The European Commission’s Directorate-General for Competition yesterday launched a market test for the main power utility PPC’s bailout-required sale of lignite units, inviting many companies from Greece and beyond to participate in this consultation process, intended to measure the level of interest and offer prospective investors the opportunity to raise and resolve queries.
The aim of the PPC disinvestment plan is to eliminate electricity market disortions caused by PPC’s perennial dominance and boost competition. Yesterday’s market test launch came a few days later than had been expected.
The market test process will run until the end of January. Additional bailout terms obligate the Greek government to revise the sale package should the market test’s results prove to be unsatisfactory.
At least 40 electricity and energy firms hailing from Greece, Poland, the Czech Republic, Japan, China, India and the USA will be invited to take part in the market test.
PPC’s Meliti I, Megalopoli III and IV, a construction permit for Meliti II, as well as lignite mines associated with these lignite-fired facilities have been included on the sale list.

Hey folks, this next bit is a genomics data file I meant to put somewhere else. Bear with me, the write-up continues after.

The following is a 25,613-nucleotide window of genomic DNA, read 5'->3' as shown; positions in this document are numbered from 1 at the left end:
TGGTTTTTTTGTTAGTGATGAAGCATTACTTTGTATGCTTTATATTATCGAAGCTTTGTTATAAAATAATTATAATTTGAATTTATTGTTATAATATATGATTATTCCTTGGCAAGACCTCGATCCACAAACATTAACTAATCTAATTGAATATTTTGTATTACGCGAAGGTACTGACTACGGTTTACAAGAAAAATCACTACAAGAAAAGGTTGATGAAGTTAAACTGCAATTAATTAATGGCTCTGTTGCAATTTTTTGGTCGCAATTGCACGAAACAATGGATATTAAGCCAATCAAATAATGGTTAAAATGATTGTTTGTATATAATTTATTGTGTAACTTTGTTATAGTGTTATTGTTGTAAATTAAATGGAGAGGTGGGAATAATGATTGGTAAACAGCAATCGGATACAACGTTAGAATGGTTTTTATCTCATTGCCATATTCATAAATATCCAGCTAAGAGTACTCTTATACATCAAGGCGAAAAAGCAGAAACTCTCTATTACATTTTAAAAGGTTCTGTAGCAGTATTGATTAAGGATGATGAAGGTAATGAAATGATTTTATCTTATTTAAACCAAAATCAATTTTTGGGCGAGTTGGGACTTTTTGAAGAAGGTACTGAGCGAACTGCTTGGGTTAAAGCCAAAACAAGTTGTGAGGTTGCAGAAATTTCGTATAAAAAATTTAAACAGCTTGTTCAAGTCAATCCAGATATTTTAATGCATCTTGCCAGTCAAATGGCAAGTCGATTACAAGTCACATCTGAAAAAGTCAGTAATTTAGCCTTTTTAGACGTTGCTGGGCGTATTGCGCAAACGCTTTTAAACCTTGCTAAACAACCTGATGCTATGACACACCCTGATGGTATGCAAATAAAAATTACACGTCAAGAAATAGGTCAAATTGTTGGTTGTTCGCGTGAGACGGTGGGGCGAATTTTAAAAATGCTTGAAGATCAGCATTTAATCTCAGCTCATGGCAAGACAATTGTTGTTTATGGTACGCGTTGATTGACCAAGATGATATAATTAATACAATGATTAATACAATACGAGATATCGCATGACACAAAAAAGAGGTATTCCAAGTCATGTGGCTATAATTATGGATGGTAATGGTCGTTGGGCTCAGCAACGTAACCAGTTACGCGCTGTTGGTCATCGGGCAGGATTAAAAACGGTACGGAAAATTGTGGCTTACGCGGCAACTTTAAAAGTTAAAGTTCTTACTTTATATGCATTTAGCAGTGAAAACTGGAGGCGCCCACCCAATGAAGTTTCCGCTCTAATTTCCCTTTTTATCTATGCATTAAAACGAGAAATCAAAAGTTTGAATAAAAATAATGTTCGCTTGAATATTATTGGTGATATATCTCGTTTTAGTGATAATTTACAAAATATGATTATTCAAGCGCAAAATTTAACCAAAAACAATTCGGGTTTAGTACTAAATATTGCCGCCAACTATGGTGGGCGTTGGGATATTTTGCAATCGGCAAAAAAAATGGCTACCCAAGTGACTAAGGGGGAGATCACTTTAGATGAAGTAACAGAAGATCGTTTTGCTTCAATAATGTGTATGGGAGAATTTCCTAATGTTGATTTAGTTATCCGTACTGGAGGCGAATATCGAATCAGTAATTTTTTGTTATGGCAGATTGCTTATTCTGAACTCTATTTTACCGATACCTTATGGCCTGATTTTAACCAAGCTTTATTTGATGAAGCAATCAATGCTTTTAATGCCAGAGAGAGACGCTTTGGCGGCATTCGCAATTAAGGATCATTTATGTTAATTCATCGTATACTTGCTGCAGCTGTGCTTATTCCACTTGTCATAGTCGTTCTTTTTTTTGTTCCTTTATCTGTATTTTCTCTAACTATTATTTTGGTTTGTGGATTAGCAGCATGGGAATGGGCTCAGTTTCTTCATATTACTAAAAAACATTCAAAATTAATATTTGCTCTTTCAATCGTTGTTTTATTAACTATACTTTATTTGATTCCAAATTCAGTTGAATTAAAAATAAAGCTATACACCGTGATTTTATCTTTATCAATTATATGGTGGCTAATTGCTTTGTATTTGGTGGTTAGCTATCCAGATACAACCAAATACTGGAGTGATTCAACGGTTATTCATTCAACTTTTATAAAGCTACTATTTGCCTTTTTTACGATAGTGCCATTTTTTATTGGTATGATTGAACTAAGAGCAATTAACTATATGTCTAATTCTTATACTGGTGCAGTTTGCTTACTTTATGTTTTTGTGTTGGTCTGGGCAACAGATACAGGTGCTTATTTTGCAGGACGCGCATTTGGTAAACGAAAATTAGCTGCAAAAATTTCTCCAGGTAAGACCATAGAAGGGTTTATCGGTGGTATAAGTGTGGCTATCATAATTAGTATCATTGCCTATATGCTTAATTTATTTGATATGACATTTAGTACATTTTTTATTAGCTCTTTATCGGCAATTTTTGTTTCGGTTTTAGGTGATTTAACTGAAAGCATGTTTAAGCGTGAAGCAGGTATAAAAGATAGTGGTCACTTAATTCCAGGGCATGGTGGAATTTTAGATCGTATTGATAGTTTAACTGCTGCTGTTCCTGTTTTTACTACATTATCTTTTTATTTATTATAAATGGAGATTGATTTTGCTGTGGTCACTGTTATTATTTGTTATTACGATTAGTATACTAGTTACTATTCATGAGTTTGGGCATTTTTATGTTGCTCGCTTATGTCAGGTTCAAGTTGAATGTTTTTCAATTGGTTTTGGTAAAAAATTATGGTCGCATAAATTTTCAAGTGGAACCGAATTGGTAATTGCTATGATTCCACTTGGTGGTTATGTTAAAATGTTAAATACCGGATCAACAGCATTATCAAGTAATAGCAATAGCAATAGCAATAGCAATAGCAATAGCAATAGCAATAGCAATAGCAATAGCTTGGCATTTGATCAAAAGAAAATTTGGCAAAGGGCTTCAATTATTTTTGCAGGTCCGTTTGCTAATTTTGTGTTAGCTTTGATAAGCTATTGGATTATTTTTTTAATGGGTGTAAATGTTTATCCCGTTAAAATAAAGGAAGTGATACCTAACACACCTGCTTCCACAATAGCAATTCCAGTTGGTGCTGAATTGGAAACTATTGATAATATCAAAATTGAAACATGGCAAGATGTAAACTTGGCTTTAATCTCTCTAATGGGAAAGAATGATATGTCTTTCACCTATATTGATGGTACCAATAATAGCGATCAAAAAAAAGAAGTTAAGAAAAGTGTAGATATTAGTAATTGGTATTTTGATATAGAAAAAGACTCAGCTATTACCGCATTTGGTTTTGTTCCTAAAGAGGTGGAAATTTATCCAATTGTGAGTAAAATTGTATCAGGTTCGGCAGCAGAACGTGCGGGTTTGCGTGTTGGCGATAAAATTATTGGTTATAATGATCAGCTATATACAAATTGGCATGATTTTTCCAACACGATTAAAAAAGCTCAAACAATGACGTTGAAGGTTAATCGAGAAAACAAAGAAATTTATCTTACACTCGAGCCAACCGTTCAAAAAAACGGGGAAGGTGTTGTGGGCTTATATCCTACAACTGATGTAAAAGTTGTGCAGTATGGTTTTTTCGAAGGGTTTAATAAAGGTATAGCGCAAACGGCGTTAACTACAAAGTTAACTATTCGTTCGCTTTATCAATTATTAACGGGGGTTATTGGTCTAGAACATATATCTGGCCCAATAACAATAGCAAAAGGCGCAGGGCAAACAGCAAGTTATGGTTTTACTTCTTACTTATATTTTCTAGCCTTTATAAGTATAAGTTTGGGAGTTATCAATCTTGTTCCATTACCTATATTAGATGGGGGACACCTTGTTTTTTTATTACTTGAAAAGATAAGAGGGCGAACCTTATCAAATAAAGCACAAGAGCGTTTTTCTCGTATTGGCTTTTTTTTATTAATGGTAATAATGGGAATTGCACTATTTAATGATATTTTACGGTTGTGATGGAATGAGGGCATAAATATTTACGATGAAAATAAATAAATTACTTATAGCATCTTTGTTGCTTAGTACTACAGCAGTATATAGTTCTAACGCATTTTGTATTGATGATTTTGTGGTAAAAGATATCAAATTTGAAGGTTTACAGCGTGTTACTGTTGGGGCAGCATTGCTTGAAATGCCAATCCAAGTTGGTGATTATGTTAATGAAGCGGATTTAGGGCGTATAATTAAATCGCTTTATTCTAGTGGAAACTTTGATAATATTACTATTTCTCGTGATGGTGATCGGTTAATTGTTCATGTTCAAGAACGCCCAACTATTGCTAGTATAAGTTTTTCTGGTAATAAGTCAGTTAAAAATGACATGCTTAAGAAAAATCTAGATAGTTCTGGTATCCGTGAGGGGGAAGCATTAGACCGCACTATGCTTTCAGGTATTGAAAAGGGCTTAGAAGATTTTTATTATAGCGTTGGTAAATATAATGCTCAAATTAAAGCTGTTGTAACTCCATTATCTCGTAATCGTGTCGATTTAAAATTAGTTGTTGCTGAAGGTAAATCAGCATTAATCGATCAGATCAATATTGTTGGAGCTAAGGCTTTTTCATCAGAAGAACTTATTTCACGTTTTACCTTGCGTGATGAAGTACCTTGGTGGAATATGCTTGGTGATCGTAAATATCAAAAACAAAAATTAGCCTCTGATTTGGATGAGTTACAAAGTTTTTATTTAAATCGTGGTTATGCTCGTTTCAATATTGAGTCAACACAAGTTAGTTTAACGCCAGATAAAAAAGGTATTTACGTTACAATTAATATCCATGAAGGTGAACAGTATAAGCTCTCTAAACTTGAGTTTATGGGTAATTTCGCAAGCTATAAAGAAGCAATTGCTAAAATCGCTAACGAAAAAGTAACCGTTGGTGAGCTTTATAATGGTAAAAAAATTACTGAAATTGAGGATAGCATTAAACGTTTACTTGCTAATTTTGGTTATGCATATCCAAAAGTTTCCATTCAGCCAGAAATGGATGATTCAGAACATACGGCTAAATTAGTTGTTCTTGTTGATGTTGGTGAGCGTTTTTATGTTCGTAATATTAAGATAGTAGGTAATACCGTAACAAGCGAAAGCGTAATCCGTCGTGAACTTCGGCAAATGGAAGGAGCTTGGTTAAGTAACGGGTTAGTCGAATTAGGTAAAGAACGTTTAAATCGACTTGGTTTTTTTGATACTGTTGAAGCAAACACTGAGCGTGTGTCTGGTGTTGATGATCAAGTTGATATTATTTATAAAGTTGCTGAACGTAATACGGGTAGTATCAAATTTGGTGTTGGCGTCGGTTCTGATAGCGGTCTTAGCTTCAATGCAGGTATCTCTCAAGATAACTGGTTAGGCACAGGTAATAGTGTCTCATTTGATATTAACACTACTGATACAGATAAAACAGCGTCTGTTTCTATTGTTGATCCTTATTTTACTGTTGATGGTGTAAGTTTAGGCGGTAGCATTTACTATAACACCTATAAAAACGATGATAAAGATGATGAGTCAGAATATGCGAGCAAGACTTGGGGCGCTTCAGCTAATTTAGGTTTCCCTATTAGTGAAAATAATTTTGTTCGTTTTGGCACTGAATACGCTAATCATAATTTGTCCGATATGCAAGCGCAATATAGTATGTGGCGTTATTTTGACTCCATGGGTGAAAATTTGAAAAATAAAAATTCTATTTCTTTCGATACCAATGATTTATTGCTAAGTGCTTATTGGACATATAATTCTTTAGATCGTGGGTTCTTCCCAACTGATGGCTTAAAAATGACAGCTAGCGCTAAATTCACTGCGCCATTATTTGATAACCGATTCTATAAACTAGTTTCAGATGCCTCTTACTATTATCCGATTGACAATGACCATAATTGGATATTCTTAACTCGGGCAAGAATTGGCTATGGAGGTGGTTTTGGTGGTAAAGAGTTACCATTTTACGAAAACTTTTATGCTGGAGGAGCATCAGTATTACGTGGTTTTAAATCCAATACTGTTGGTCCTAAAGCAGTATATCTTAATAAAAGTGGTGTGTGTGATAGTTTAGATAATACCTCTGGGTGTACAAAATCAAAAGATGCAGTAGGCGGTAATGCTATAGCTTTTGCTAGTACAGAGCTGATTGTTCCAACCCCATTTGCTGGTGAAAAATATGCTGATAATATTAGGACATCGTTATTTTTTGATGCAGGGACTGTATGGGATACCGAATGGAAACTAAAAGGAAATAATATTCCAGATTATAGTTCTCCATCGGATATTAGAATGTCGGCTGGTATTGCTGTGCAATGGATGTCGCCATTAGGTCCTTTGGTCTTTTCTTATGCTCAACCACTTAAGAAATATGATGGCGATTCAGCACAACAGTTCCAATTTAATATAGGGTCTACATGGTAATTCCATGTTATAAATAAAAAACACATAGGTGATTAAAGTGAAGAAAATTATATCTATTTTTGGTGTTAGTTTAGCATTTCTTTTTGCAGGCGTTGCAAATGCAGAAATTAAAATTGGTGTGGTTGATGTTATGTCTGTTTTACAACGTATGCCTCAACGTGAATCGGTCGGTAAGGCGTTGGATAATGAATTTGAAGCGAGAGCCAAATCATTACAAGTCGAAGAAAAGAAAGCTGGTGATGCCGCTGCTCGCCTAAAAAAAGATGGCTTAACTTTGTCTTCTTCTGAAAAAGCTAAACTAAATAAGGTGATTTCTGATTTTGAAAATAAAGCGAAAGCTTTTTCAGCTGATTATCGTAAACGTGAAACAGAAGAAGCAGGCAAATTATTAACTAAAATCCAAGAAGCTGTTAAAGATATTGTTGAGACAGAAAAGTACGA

These units will be offered as two separate packages, one covering the country’s north (Meliti 1 and II, as well as the Vevi and Klidi mines), and the other covering the south (Megalopoli III and IV, and two lignite mines in the area).
An international tender for the sale package is scheduled to be announced next May.
The response by local industrialists has so far been varied. Elpedison has made clear it will not participate under the current conditions. Terna and Mytilineos have adopted a wait-and-see approach, while others, including the Copelouzos group, have already declared an interest to participate.
PPC boss Manolis Panagiotakis recently called upon the industrial sector to participate in environmental upgrades of lignite-fired power stations not include in the sale package in exchange for favorably priced electricity supply deals. Talks are already believed to be underway with electricity producers and energy-intensive industrial units.